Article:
Last year we already got a review from him and this year Abukar Ahmed comes through with another one of a Lupe Fiasco concert. This time he gives us a review of Lupe's show at Palace Theatre in Melbourne. Check it out below!
By Abukar Ahmed
Last summer, Lupe Fiasco found himself in the midst of perhaps one of the most arduous times of his life and certainly the most precarious point of his blossoming music career as he was locked in a bitter standoff with his label as the fate of his third studio album, Lasers, was drenched in uncertainty. A dispute that understandably wore on the wordsmith
“It was very, very frustrating. [It was] very taxing mentally, physically and emotionally. When you’re a musician and you put out music, you’re tied to it in every possible way. And then when the fruits of that is some corporate standoffishness, it breaks you down…it really puts you in a weird place.” He recently revealed to Triple J’s Tom and Alex.
In what can only be seen as a telling commentary on both his passion for his craft and his resilience, Lupe escaped his label troubles at home in the United States and travelled halfway across the world to Australia, seeking solace onstage around the sub-continent just in time for its summer music festival circuit.
“I came out here, I came to Australia. I had to reaffirm why I do music. It’s not for the studios; it’s not for the albums and the stores. It was more for onstage, connecting with the fans and we had to remind ourselves ‘this is why you’re putting yourself through that, this is why we taking these L’s’”. Lupe explained.
A year on, and (thanks in no small part to his devoted fans) with Lasers finally given a release date, Lupe is back in Australia.
Only this time in triumph.
In October last year, after his last official live stop on his “stepping lasers” tour in Georgetown, Lupe memorably declared that that was the last anyone would ever see him perform in that format, promising bigger and better things. And on Thursday night in Melbourne, Mr. Fiasco came good on that promise delivering a madly energetic, fast-flowing live-band show. It seemed he moved away from the old thematic progression through his set list, instead going for a set list sequence about as predictable as a wasp on speed.
After a mercifully concise and - in fairness- surprisingly rousing set by local supporting act, Diafrix, and the mandatory yet thankfully short-winded intermission in between, the lights dimmed as the five-piece band assumed their positions on stage punctually at precisely 10pm. DJ Simon Sayz and the ever popular drummer, Bam Bam played hype-men in anticipation for the main man himself. As the decibel levels grew from strength to strength, the Chi-town native was apparently satisfied with the energy as Lupe abruptly emerged onstage, to the opening chords of “Shining Down”. Lupe looked militant in a white button-up shirt buttoned to the top and fatigued camo army shorts, replete with a red Lasers-printed armband and designer shades as he bopped around the stage to the tracks piercing guitar chords and thumping drum kicks.
In evidence of the unpredictable progression of his set, Lupe immediately transitioned into Solar Midnight, bringing out the inner head-banger in a sizeable portion of the crowd.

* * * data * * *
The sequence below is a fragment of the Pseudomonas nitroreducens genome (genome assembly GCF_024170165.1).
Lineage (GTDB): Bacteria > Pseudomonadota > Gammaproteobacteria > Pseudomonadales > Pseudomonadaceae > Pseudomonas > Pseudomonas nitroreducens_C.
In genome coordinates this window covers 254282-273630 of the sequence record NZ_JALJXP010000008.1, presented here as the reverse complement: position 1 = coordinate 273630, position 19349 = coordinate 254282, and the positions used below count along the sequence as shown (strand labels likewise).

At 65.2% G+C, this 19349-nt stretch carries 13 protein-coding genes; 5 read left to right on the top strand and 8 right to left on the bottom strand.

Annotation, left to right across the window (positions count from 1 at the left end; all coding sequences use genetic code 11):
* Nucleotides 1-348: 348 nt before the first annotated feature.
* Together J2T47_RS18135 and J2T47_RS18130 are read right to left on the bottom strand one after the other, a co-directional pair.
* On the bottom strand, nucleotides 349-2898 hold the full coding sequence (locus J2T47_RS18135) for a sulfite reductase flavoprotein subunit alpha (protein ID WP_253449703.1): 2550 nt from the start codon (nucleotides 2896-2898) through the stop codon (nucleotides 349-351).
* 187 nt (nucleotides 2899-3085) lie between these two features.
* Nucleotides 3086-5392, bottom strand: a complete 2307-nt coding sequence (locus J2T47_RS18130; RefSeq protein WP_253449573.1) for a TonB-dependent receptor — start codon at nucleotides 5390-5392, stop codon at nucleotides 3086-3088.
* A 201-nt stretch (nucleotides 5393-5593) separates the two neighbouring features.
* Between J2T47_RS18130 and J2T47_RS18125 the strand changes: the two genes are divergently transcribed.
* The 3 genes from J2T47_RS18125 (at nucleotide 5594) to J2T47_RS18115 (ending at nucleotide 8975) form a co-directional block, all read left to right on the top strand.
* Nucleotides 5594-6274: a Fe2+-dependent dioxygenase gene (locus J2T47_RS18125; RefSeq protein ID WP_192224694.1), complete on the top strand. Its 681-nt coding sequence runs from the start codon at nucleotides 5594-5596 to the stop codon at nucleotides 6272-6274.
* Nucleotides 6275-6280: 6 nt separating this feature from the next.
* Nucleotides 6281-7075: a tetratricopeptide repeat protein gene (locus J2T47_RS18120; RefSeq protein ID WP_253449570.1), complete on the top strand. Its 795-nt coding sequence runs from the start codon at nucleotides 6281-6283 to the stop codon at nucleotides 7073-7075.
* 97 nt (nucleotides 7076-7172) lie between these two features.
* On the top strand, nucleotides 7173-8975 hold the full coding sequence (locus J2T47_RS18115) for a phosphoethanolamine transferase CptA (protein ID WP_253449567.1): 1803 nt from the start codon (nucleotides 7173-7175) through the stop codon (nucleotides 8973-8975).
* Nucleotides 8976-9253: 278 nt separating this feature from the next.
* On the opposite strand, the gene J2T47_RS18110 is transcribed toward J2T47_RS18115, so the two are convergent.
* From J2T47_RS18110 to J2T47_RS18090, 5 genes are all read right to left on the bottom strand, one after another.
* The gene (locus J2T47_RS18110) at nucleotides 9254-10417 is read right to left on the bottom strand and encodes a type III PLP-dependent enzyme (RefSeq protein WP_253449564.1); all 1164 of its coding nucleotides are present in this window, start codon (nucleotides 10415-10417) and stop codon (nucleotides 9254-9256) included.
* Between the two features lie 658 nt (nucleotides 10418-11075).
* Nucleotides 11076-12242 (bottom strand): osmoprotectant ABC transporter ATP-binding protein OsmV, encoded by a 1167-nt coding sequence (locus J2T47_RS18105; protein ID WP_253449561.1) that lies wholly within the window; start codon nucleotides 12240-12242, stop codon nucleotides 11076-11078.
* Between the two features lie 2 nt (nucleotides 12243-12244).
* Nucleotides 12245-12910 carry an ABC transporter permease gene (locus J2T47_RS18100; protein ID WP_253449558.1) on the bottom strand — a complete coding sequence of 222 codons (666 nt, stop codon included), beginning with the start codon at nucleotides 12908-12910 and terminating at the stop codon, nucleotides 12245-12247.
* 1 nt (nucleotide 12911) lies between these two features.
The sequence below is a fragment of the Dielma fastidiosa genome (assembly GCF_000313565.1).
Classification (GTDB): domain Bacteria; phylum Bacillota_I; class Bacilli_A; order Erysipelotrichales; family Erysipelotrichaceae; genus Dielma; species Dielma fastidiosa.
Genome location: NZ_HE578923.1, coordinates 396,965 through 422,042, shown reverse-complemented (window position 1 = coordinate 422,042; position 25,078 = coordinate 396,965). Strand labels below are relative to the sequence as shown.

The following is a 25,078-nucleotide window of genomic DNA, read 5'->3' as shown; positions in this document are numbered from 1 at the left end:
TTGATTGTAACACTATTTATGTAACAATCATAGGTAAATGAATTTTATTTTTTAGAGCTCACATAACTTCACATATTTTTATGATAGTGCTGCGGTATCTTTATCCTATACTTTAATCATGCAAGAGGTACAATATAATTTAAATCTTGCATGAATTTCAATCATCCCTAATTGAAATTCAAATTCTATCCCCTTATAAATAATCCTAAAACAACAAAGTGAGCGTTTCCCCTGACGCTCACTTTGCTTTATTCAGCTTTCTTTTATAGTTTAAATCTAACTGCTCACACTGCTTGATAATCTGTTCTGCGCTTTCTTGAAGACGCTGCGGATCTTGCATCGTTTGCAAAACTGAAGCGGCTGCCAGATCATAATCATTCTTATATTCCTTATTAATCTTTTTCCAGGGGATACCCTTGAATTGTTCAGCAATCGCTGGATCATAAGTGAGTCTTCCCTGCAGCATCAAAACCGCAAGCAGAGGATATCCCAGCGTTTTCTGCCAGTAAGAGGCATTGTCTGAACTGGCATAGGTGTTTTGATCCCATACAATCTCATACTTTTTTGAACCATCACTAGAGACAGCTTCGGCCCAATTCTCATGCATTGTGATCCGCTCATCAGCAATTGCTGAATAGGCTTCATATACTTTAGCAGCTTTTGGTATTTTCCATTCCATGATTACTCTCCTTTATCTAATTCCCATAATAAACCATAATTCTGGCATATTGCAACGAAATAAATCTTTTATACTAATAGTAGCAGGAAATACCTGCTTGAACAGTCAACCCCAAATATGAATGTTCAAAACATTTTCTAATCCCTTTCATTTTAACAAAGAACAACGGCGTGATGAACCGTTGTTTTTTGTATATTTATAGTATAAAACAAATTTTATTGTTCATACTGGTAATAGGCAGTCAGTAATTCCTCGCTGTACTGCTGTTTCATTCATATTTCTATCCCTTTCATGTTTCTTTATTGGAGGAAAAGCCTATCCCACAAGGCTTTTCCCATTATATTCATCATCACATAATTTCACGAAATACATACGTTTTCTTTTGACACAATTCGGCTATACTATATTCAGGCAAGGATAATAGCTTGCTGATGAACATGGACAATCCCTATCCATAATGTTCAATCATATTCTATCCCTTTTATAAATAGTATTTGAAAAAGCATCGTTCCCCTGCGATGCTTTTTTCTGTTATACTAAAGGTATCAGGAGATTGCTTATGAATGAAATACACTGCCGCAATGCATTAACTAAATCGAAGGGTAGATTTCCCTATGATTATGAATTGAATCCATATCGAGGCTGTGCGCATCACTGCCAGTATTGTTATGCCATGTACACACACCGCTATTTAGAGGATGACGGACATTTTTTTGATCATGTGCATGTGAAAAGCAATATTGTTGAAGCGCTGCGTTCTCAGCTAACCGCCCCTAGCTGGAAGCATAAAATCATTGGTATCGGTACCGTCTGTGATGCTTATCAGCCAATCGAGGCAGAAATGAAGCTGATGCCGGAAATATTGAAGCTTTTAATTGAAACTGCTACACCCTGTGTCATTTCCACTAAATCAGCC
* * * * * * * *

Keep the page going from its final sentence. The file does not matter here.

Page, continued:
Much to the evident delight of the adoring crowd, Lupe transitioned out of the Twilight featured track and hopped right into the sporadically-performed “The Instrumental”.
It was soon quite apparent Lupe would have to do no winning over tonight, as only three songs in, eruptions of approval reverberated right through the theatre as die hard fans and casual admirers alike got stuck into the guitar-heavy rendition.
Almost as if to test the energy levels, the outro to The Instrumental simmers out and the lights suddenly dim as DJ Simon Sayz spins an at-first-unrecognisable instrumental while the keyboardist contributes a few ethereal keys.
Undeterred, the ostensibly devout fans continue to be absorbed in bedlam chanting (in perfect unison), “LUPE, LUPE, LUPE…”
The placid and obscure beat meanwhile, continues to chime eerily through the theatre, until Matt Mahaffey’s voice penetrates through the sound system
“You must be……a radioooo station
and who are we, we must be
the number 1 songs, spinning all day long”
“AND OVER AGAIN, AND OVER AGAIN,
AND OVER AGAIN,
AND NEVER AGAIN, AND NEVER AGAIN
AND WE KNOW WHEN
WHEN WE CALL IN, AND NOTHING’S FREE
SOUNDS TO ME LIKE,
STATE RUN RADIO x8”
As the chorus hit its crescendo everything escalates into fever pitch delirium. Both guitarists engage in their best/berserk Angus Young impersonations. Crowd favourite, Bam Bam demonstrates John Bonham-like gusto on the drums; annihilating his sticks against his drum set (he literally obliterated them. I caught glimpse of the drumsticks he threw into the crowd after the show and they were depleted). All the while, Lupe raucously bounces up and down the stage furiously head-banging to the heavy drum kicks and relentless guitar riffs with reckless abandon.
With the show having kick-started in such high octane fashion, one would be forgiven for anticipating a pacified shift in pace ahead. I mean, fair enough. Right?
Nope. Mr. Fiasco had other plans. Not only was any such change not imminent, Lupe and co. soared things into overdrive, powering through a medley of up-tempo, energy charged songs which included Everybody Nose (Remix), Go Go Gadget Flow, I Gotcha, Hip Hop Saved My Life, Streets On Fire as well as Scream and Outta My Head (ft. Trey Songz). Just to name a few.
Toward the end of that enthralling, up-tempo stretch, and after reciting the Lasers Manifesto, Lupe took a moment to reveal to the crowd that Lasers would release in Australia March 4th, before engaging them in a brief moment of friendly banter.
“It comes out here, March 4th, while the rest of the world gets it March 5th.” Lupe revealed.
“That means, one of you is going to bootleg the album, and make a killing in the U.S”
He went on, “Now, I’m not going to call the F.B.I on you. I actually want to work out a deal. Which ever one of you is going to bootleg lasers … I just want 50 percent”